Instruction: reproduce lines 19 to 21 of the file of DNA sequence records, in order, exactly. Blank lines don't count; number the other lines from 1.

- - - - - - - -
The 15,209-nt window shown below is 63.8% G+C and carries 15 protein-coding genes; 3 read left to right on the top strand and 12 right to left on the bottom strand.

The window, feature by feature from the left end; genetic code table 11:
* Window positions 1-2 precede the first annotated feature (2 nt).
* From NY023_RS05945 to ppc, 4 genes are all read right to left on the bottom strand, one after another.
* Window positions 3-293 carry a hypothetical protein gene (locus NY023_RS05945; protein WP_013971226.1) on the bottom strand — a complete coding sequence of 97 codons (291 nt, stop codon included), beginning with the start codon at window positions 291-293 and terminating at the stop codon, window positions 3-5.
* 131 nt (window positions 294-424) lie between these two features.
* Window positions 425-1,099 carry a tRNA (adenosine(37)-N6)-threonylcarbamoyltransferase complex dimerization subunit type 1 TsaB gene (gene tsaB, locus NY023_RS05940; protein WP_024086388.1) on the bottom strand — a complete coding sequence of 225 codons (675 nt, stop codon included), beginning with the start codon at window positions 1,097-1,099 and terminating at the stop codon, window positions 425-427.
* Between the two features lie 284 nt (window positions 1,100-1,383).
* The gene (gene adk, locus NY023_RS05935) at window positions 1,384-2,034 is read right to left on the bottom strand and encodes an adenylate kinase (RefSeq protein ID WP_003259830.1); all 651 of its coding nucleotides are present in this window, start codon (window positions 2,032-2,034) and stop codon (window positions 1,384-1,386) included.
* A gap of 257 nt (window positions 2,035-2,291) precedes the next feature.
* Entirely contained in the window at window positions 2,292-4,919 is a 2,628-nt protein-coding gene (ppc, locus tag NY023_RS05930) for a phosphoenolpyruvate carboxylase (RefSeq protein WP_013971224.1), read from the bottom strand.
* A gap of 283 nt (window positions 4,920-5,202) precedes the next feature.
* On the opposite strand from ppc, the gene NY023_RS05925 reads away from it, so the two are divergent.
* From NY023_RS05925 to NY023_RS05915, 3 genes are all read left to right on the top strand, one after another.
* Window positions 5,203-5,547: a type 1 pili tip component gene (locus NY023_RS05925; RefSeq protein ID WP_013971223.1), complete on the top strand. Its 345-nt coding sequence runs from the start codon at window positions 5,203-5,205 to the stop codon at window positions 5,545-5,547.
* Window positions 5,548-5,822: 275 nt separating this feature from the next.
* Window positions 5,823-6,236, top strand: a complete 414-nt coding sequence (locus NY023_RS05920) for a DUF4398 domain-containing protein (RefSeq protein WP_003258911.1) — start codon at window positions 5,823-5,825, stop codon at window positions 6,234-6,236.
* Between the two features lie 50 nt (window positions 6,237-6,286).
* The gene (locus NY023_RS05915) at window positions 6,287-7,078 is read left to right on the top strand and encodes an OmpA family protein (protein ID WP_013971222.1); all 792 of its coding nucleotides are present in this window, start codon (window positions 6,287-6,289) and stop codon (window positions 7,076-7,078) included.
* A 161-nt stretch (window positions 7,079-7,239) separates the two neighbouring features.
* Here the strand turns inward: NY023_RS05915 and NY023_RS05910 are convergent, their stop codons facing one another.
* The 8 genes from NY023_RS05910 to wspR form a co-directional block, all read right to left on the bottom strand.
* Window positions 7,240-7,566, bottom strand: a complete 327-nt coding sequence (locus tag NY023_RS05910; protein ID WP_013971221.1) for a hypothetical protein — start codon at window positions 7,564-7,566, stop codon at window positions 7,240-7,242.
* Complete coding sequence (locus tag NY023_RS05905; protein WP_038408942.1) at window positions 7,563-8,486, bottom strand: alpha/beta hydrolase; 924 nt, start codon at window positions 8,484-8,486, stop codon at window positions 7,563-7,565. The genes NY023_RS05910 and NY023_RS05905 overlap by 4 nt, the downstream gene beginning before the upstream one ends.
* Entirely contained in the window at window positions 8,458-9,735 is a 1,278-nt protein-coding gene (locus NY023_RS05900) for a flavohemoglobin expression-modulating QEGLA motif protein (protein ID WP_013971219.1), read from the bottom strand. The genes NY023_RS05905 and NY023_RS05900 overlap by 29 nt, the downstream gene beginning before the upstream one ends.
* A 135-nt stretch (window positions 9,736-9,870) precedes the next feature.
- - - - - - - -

* The gene (locus NY023_RS05915) at window positions 6,287-7,078 is read left to right on the top strand and encodes an OmpA family protein (protein ID WP_013971222.1); all 792 of its coding nucleotides are present in this window, start codon (window positions 6,287-6,289) and stop codon (window positions 7,076-7,078) included.
* A 161-nt stretch (window positions 7,079-7,239) separates the two neighbouring features.
* Here the strand turns inward: NY023_RS05915 and NY023_RS05910 are convergent, their stop codons facing one another.